If you want to share code for several binaries you would normally organize this code as a shared or static library. This is usually how I do it, but recently I came across a situation where this actually became a clumsy way of doing it.
The real life scenario is the following. We have a binary that make a lot of syntactical and type checks for a configuration file format. If the configuration file is ok the binary starts to generate system configuration files. We will label this binary as tool. Additional to the tool binary we want a binary that only do the checks and is not able to generate files and that binary is labeled tool-simple. The code base is a huge directory tree with many Makefiles, like this:
|-Makefile |-pkg/ |-src/ | |-proj1/ | | |-Makefile | | |-main.c | | | |-proj2/ | | |-Makefile . . . . . . . . .
In this case proj1 contains the source code for the binary called tool. However, proj1 needs to be built in two binary different flavors from the exact same source files but with different define arguments to gcc. This could have easily been done by running make twice (traverse the build tree twice) in the normal case. However, because the binaries will be packaged in the same tgz file we can only traverse the build tree once if we want to make a sane build environment. The solution is to create a structure for project q that look like this:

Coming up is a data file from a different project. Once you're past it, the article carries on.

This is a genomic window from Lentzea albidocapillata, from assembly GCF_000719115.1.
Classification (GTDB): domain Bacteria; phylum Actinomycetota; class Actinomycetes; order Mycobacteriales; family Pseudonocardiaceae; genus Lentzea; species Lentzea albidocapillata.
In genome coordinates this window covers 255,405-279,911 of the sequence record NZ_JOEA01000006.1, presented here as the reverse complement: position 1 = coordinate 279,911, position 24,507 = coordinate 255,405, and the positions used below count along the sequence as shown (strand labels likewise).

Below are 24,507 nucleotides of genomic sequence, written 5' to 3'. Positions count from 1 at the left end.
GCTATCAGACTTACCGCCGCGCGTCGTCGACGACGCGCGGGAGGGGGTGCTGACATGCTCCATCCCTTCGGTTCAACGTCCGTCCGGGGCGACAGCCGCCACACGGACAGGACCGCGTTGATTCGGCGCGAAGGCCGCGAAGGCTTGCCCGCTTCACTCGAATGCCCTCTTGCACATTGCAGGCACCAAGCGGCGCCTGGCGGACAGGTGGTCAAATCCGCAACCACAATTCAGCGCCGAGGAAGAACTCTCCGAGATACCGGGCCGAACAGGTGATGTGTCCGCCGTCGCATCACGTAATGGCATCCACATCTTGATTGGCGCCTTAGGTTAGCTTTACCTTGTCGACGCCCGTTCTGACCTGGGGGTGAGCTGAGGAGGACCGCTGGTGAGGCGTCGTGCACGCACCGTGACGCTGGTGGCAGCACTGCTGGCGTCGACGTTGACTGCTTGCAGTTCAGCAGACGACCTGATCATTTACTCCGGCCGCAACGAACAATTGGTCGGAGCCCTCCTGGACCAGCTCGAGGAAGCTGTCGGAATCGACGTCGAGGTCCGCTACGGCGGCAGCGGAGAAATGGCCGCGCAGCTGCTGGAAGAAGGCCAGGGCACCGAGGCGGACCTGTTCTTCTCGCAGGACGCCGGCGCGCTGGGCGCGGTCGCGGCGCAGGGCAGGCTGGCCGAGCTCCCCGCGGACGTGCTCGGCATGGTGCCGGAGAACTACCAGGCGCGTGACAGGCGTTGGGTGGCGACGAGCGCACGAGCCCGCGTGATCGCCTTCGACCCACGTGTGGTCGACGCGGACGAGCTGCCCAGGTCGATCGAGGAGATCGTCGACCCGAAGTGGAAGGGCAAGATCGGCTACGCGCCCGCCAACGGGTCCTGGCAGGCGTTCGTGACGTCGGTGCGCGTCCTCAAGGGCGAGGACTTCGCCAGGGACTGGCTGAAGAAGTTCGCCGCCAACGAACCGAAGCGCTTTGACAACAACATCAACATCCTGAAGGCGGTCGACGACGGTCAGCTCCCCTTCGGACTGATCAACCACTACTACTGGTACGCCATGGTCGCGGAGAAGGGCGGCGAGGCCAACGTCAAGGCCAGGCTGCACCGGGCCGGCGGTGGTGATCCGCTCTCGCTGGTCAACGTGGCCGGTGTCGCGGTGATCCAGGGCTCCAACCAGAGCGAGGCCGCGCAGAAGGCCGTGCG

|-src/ | |-proj1/ | | |-Makefile | | |-tool/ | | | |-Makefile | | | |-cmd.c | | | |-cmd.h | | | |-common.inc | | | |-main.c | | | | | |-tool-simple/ | | | |-Makefile
Lets consentrate on the files in the project1 dirextory tree.
There is nothing special about this Makefile and that is the nice thing about it. Lets keep things simple and clean where we can and all the special cases isolated.
The only thing interesting in these 3 C files (main.c, cmd.c and cmd.h) are the ifdefs and ifndefs that are used to include and exclude code depending on the build. From the real scenario the shared code for the binaries are rather 80% than the few percent that are used in these files.
The file common.inc mainly contains the list of all object files that should be produced. In this case we have also included the common definition of CC.
The Makefile in the tool directory is a very normal Makefile with the include of common.inc as the only deviation.
The interesting stuff is found in the Makefile contained in the tool-simple
directory In this Makefile we also include the common.inc file from the tools
directory. The tools-simple directory does not contain any C files that can be
compiled to the object files declared in common.inc though. We will compile the
.c and .h files from the tools directory in to the tools-simple directory
with the help of the
vpath directive. Note the lower case of the
are two different directives.
VPATH specifies a list of directories
that make should search. Similar to the
VPATH directive, but more
selective, is the
vpath directive , which allows you to specify a
search path for a particular class of file names: those that match a particular
pattern. Also note that we define SIMPLE in this Makefile with the argument
-DSIMPLE when we build our object files for tool-simple By defining SIMPLE we
will not compile some code as you can see from the C files above.
Go and have fun with some Makefiles!